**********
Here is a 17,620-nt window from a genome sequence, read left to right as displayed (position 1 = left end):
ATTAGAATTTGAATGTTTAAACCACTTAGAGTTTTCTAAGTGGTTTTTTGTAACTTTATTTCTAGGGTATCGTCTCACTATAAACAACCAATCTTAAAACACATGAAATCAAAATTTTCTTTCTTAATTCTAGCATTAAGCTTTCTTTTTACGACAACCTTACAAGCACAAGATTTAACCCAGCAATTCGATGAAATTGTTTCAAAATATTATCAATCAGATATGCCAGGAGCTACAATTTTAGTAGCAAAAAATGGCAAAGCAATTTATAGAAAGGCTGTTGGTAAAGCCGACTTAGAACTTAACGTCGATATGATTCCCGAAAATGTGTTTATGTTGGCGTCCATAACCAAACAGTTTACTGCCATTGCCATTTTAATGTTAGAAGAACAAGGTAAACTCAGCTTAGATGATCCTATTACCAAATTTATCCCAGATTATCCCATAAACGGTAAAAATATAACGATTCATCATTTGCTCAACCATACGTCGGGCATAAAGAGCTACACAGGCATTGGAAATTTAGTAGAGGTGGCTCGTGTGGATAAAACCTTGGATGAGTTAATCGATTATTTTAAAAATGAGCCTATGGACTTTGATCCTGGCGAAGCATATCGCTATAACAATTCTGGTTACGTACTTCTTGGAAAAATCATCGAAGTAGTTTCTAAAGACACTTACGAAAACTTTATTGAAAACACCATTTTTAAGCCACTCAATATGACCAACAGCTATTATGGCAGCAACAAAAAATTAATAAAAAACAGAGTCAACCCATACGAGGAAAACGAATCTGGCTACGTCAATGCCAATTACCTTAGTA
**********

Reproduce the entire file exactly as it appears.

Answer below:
Here is a 17,620-nt window from a genome sequence, read left to right as displayed (position 1 = left end):
ATTAGAATTTGAATGTTTAAACCACTTAGAGTTTTCTAAGTGGTTTTTTGTAACTTTATTTCTAGGGTATCGTCTCACTATAAACAACCAATCTTAAAACACATGAAATCAAAATTTTCTTTCTTAATTCTAGCATTAAGCTTTCTTTTTACGACAACCTTACAAGCACAAGATTTAACCCAGCAATTCGATGAAATTGTTTCAAAATATTATCAATCAGATATGCCAGGAGCTACAATTTTAGTAGCAAAAAATGGCAAAGCAATTTATAGAAAGGCTGTTGGTAAAGCCGACTTAGAACTTAACGTCGATATGATTCCCGAAAATGTGTTTATGTTGGCGTCCATAACCAAACAGTTTACTGCCATTGCCATTTTAATGTTAGAAGAACAAGGTAAACTCAGCTTAGATGATCCTATTACCAAATTTATCCCAGATTATCCCATAAACGGTAAAAATATAACGATTCATCATTTGCTCAACCATACGTCGGGCATAAAGAGCTACACAGGCATTGGAAATTTAGTAGAGGTGGCTCGTGTGGATAAAACCTTGGATGAGTTAATCGATTATTTTAAAAATGAGCCTATGGACTTTGATCCTGGCGAAGCATATCGCTATAACAATTCTGGTTACGTACTTCTTGGAAAAATCATCGAAGTAGTTTCTAAAGACACTTACGAAAACTTTATTGAAAACACCATTTTTAAGCCACTCAATATGACCAACAGCTATTATGGCAGCAACAAAAAATTAATAAAAAACAGAGTCAACCCATACGAGGAAAACGAATCTGGCTACGTCAATGCCAATTACCTTAGTA